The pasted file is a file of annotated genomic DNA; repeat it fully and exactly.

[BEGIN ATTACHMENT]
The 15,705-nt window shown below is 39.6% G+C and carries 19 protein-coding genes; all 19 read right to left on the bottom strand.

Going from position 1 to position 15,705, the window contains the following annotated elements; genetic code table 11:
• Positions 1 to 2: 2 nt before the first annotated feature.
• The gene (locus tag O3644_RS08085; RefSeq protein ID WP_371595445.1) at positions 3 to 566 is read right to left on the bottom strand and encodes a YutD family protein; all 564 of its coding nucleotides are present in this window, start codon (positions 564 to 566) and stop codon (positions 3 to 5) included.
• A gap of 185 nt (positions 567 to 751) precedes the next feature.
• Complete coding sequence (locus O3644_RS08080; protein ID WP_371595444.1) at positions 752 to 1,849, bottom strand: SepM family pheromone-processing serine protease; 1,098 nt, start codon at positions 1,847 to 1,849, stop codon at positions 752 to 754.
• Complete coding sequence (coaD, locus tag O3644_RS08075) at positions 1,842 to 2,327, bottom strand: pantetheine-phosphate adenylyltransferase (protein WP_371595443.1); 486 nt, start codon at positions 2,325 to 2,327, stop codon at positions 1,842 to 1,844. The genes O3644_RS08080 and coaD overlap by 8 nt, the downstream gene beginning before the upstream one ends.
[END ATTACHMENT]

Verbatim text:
The 15,705-nt window shown below is 39.6% G+C and carries 19 protein-coding genes; all 19 read right to left on the bottom strand.

Going from position 1 to position 15,705, the window contains the following annotated elements; genetic code table 11:
• Positions 1 to 2: 2 nt before the first annotated feature.
• The gene (locus tag O3644_RS08085; RefSeq protein ID WP_371595445.1) at positions 3 to 566 is read right to left on the bottom strand and encodes a YutD family protein; all 564 of its coding nucleotides are present in this window, start codon (positions 564 to 566) and stop codon (positions 3 to 5) included.
• A gap of 185 nt (positions 567 to 751) precedes the next feature.
• Complete coding sequence (locus O3644_RS08080; protein ID WP_371595444.1) at positions 752 to 1,849, bottom strand: SepM family pheromone-processing serine protease; 1,098 nt, start codon at positions 1,847 to 1,849, stop codon at positions 752 to 754.
• Complete coding sequence (coaD, locus tag O3644_RS08075) at positions 1,842 to 2,327, bottom strand: pantetheine-phosphate adenylyltransferase (protein WP_371595443.1); 486 nt, start codon at positions 2,325 to 2,327, stop codon at positions 1,842 to 1,844. The genes O3644_RS08080 and coaD overlap by 8 nt, the downstream gene beginning before the upstream one ends.